An Object Lesson in Nuclear Power

A Westinghouse project in Waynesboro, Ga., remains unfinished, its future in doubt after the bankruptcy filing.

A Westinghouse project in Waynesboro, Ga., remains unfinished, its future in doubt after the bankruptcy filing.

Westinghouse Electric has filed for Chapter 11 bankruptcy. The bankruptcy filing may signal the death of the nuclear power industry in the United States. Westinghouse Electric – a subsidiary of Japan’s Toshiba Corporation since 2005 – has four large nuclear power reactors under construction in the southeast United States. The plants, located in Georgia and South Carolina, have experienced huge cost overruns. Those cost overruns have forced Westinghouse Electric into Chapter 11 and are projected to cost Toshiba some $3 billion in losses in its most recent fiscal year. And some $9 billion in total losses.

Also at risk are $8.3 billion in U.S. loan guarantees.

When public utility regulators in Georgia and South Carolina approved the construction of Westinghouse’s new AP1000 reactors back in 2009, it was meant to be the start of a renaissance in U.S. nuclear power. But fracking created a flood of cheap natural gas from shale. Without a carbon tax, the direct cost of natural gas is lower than nuclear power. And then in 2011 the Fukushima nuclear accident in Japan squashed any enthusiasm for nuclear power and demonstrated that nuclear safety was kind of an oxymoron.

In fact, Fukushima caused U.S. regulators to ratchet up the safety requirements on the proposed reactors. Those increased safety demands by U.S. regulators and higher-than-anticipated costs for labor, equipment and components generated huge cost overruns. Absent federal intervention, it appears unlikely the four new reactors will ever be completed.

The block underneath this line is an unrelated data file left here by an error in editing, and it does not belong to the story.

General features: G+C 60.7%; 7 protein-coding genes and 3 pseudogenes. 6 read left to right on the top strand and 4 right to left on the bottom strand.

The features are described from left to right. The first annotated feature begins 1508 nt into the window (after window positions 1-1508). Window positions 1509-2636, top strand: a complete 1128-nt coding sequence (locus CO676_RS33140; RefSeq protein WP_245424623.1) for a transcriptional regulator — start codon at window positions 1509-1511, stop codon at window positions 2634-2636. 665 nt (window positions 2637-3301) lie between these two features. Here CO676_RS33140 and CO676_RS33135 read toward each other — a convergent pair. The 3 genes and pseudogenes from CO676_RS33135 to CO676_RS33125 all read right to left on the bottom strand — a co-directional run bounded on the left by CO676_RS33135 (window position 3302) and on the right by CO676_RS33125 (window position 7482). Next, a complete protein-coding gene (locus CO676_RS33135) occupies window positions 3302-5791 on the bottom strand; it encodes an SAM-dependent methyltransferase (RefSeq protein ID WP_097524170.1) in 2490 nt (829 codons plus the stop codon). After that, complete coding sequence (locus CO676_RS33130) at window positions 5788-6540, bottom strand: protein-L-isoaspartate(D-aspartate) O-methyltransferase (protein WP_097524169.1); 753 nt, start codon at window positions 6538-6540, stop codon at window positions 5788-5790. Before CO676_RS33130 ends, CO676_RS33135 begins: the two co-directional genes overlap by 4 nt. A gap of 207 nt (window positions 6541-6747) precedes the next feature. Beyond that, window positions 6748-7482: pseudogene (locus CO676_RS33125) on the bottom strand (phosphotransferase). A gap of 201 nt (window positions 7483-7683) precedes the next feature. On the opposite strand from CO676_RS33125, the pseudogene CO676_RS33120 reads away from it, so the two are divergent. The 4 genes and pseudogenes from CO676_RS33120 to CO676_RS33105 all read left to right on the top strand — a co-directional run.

So now Westinghouse is in Chapter 11, and Toshiba may have to sell it memory chip manufacturing operations to buy its way off the tar baby of Westinghouse. No one knows who will complete the four nuclear reactors, or when. No one even knows ow much it would cost to complete them. The default on the loans that partially financed construction will likely fall into the laps of rate payers in Georgia and South Carolina. It’s hard to see the current federal administration – and especially the new Secretary of Energy, who wanted to abolish the federal agency, if only he could remember its name – Secretary Rick Perry dong anything constructive. President Trump has extensive experience in Chapter 11, but achieved his results by screwing his creditors. In the case of Westinghouse, the U.S. is the creditor, to the extent of at least $8.3 billion. No help there.

These kinds of catastrophic construction debacles leave financial scars. It will be a very long time before anyone attempts construction of a nuclear reactor in the United States when the last guys wound up in bankruptcy. Westinghouse Electric is likely toast; it hopes to survive as a servicing company for the industry, but that’s a shrinking market as the licenses of existing reactors expire.

The future of the industry was problematic anyway. Chernobyl and Fukushima have made the technology radioactive (sorry) and the issue of nuclear waste remains unresolved and increasingly dangerous. Now it’s financially disastrous, too. It’s WPPSS (ronounced “whoops”) with another order of magnitude.

No technology in WC’s memory has carried more promise and ended up more of a disaster than nuclear energy.